This obtains because a local association of events via the tangent space to the spacetime manifold is implicit in the construct of trans-temporal objects. As an analogy, consider the construct of “aman’s image” on a film strip. The construct of a trans-temporal object (single image) is obtained as we map right index finger to right index finger, left thumb to left thumb, etc., frame by adjacent frame. But quantum non-locality with its correlated space-like separated events, suggests a truly fundamental description would allow for a point on the right index finger of frame 10 to be correlated with a point on the left thumb of frame 8. Thus, trans-temporal objects are resolved into spatio-temporal patterns without counterparts in dynamism. Should such non-local reduction portend progress in physics, a successor to quantum theory might be seriously inimical to consciousness-based teleologies.

However, these perspectives were provided only for completeness. They do not necessarily undermine Brockelman’s cosmology, since relativitydoes not dictate the “block universe” (Christopher Southgate et al, God, Humanity and the Cosmos, Trinity Press, 1999, p. 102 – 107) and the future of reductive methodology in physics is questionable. Thus, let me assume the validity of Brockelman’s BBC interpretation and comment on his suggestions for educational goals and ethics.

Specifically, I want to first respond to his suggestion for a core curriculum. He writes:

“Imagine, for example, a core curriculum that begins with considerations in physics and astronomy of the early stages of the universe, including the intellectual revolution that we call quantum theory. After that might come courses detailing with [sic] both the history and methodological manner of understanding the geological, biological and botanical development on earth. Courses that follow might outline the early evolution of hominids and Homo Sapiens—a fascinating and remarkably robust set of contemporary disciplines.The archaeology and history of human cultures with their diverse religious perspectives and practices, economic and political institutions, and oral and literary traditions from their Neolithic beginnings to modern history and cultural developments might followin rich detail.”

I agree with him that this program has the potential to integrate “the fragmented disciplinary bodies of knowledge into a single, inclusive and astonishing, narrative understanding of the whole” and provide “a story of the universe with both scientific and spiritual significance.” Further, “This story may illuminate the natural and historical situation in which we find ourselves, thereby helping usto discover meaningful roles for our future.” I’ve studied core curriculums as a member of our core revision committee here at Elizabethtown College, and I have not seen a model which is more comprehensive/holistic (addressing both the cognitive and spiritual attributes of the mind) or cohesive (achieving interdisciplinary coherence in a sequential format). I will enthusiastically share his model with the rest of the committee.

I also embrace his proposed moral standard, although his suggestions for its bearing on ethics are fraught with ambiguity. The problem as I see it, is that ethics—not HIS ethics per se, but ANY ethics—necessarily compromises the moral standard which I infer from Cosmology and Creation.

Brockelman calls for “transformational ethics” which he sees as derivative of “the transformed spiritual state of integration and compassion.” The moral basis for his ethics “flows from character, ‘love, joy, peace, long suffering,’ from a transformed way of existing that is the result of ‘the Spirit.’ ” (Where Brockelman is quoting from Galatians 5:22 – 23.) He writes:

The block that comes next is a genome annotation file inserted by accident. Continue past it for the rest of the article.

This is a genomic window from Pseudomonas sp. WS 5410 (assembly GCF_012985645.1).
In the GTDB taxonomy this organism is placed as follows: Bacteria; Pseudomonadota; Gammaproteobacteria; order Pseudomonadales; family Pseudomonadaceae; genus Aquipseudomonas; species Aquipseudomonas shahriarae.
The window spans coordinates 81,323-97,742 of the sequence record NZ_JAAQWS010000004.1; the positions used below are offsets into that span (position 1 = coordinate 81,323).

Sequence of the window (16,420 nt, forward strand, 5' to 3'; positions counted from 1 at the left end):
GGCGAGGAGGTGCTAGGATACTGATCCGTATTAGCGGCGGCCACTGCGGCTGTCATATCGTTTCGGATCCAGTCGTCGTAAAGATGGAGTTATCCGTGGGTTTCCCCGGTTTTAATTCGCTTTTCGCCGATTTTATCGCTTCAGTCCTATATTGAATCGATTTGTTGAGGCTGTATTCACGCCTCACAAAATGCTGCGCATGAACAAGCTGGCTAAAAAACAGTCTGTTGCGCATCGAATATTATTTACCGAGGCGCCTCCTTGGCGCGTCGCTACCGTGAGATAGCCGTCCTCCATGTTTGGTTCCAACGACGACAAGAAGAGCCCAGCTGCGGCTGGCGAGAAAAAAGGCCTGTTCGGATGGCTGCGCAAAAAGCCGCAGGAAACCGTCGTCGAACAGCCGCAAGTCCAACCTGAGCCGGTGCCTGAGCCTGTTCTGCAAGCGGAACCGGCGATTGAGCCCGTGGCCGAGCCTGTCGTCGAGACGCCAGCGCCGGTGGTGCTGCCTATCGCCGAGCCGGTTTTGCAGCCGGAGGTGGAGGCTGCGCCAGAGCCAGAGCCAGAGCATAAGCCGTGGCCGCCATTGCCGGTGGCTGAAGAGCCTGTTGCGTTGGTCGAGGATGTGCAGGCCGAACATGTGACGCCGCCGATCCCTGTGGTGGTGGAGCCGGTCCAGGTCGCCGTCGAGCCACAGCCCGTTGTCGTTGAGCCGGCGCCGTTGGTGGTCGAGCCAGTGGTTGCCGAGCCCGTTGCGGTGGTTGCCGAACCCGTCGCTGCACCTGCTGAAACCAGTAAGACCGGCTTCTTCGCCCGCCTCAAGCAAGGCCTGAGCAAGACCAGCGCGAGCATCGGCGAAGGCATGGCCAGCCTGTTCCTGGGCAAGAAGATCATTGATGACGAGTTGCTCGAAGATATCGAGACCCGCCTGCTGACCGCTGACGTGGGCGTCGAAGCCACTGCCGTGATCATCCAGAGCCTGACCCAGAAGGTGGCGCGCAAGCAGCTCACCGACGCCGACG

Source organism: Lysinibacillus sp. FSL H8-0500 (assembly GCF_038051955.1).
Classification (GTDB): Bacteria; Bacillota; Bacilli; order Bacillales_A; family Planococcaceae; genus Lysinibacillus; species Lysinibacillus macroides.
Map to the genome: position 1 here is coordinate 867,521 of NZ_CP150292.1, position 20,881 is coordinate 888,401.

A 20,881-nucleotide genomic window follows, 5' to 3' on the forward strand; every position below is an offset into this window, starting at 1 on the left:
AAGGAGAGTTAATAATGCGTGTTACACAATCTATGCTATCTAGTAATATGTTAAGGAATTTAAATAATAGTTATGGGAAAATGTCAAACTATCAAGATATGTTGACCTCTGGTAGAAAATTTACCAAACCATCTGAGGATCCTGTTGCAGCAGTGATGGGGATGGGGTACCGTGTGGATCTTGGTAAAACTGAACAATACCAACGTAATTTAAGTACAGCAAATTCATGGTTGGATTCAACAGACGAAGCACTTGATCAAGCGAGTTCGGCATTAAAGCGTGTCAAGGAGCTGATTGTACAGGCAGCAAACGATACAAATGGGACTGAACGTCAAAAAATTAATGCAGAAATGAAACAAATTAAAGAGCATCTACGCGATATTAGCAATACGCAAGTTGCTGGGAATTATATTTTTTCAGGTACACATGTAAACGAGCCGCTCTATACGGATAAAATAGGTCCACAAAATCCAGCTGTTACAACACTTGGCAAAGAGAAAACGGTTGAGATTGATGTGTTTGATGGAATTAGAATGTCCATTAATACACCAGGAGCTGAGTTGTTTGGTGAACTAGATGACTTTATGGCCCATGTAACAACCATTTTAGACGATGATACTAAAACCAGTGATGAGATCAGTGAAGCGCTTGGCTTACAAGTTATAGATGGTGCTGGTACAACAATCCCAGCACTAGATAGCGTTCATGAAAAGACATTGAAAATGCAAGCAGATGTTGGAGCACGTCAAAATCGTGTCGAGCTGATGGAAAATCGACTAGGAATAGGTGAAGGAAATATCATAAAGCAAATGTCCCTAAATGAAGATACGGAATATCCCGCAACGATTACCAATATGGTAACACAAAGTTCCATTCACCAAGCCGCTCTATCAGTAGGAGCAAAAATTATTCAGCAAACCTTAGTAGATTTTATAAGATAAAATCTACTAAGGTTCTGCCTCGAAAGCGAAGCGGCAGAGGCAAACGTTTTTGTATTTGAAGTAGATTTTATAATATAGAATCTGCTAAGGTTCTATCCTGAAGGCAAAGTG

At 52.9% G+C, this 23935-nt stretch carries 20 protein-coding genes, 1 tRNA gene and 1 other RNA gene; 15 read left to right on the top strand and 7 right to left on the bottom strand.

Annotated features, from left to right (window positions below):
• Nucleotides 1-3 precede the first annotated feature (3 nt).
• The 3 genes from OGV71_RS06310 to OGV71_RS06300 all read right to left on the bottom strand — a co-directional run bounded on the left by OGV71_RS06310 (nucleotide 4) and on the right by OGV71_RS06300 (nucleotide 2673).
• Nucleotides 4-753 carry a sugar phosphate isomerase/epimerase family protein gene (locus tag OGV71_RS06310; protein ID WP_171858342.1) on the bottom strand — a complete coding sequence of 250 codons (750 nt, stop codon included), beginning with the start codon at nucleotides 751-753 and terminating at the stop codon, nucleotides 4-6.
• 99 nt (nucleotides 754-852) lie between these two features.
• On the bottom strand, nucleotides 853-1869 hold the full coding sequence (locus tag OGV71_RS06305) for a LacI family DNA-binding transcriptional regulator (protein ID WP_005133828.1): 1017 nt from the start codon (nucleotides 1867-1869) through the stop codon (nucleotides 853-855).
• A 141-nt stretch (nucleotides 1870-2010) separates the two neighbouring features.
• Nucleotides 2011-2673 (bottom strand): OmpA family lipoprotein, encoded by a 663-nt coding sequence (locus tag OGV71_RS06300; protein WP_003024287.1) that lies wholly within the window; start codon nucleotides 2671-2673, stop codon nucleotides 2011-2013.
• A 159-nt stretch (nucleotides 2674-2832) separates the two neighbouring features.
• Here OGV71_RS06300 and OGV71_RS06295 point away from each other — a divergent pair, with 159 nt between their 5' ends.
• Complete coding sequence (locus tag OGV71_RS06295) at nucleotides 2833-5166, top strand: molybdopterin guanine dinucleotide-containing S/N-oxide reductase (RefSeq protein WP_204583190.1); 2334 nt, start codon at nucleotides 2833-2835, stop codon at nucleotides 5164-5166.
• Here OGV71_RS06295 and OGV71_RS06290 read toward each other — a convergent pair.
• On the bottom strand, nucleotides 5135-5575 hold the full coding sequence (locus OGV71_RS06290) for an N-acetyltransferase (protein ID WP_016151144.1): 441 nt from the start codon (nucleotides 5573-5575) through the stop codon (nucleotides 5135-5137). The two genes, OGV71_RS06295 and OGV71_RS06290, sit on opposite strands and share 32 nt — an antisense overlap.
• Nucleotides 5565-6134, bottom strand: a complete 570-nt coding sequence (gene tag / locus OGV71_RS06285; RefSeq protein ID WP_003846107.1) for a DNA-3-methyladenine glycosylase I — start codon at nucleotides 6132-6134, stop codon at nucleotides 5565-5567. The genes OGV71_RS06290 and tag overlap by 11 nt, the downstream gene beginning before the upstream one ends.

“We must remember that in the mystical state we identify not only with each manifestation of being, but with being as such—that is with being as a whole in all of its interactive manifestations. … Individual moral decisions can never be taken apart from a compassionate concern for the whole. That does not lead to a particular moral judgment in one or another specific situation. Rather, it leads to a different way of viewing a particular situation and thus making moral decisions about it—a view sub specieaeternitatis (from the eternal point of view), a wider and more compassionate state of being and character that has emerged from the various stages in the spiritual journey of life. It is a transformed and transparent spiritual state of love and compassion that weighs such decisions in the light of a deep concern for all being.”

The moral standard I infer from these passages and their counterparts elsewhere in Cosmology and Creation may result in an ethical ‘slippery slope.’ If one attains a mystical state of “deep concern for all being,” self existence may be difficult to justify. Each hamburger I ingest is nutrition not available to other (starving )life forms. Even the ascetic who survives on but a grain of rice per day must respire, diminishing the oxygen supply available for other aerobic life forms. It seems this moral standard, when fully realized, is necessarily in discord with survival in a world of limited resources. Couple this with a transcendent teleology and one might acquire an exaggerated fortitude, concluding life has greatest meaning in martyrdom or refusing to respond to basic survival instincts. To some extent, this resonates with the Christology presented by Marcus Borg in Meeting Jesus Again for the First Time: The Historical Jesus & the Heart of Contemporary Faith (HarperCollins, 1994).

But, Brockelman more than acknowledges the potentially contentious application of his ethics with some hypothetical anecdotes of his own. As quoted supra, the power of his ethics lies in its novel “way of viewing a particular situation,” empowering its practitioners with a new moral decision making apparatus. Short of austere self-deprivation or self-destruction, this may be an optimal ethics in Darwinian reality.

Overall, the book is cohesively structured and Brockelman’s thesis amply supported with a plethora of quotes and citations from scientists, philosophers, theologians, and humanist scholars. While Brockelman neglects the potential for detracting arguments to his thesis from competing ‘scientific’ cosmology models and ‘reductionist’ metaphysics, his use of BBC and tacit reliance upon emergent phenomena are precisely in accord with mainstream science. I agree with Brockelman that education is disciplinarily balkanized, and share his enthusiasm for the potential of his cosmology to unify education spiritually and scientifically. I likewise share his moral standard, but regrettably not his optimism for its application to ethics. I nonetheless see great promise in what the construct of such cosmologies presages for humanity.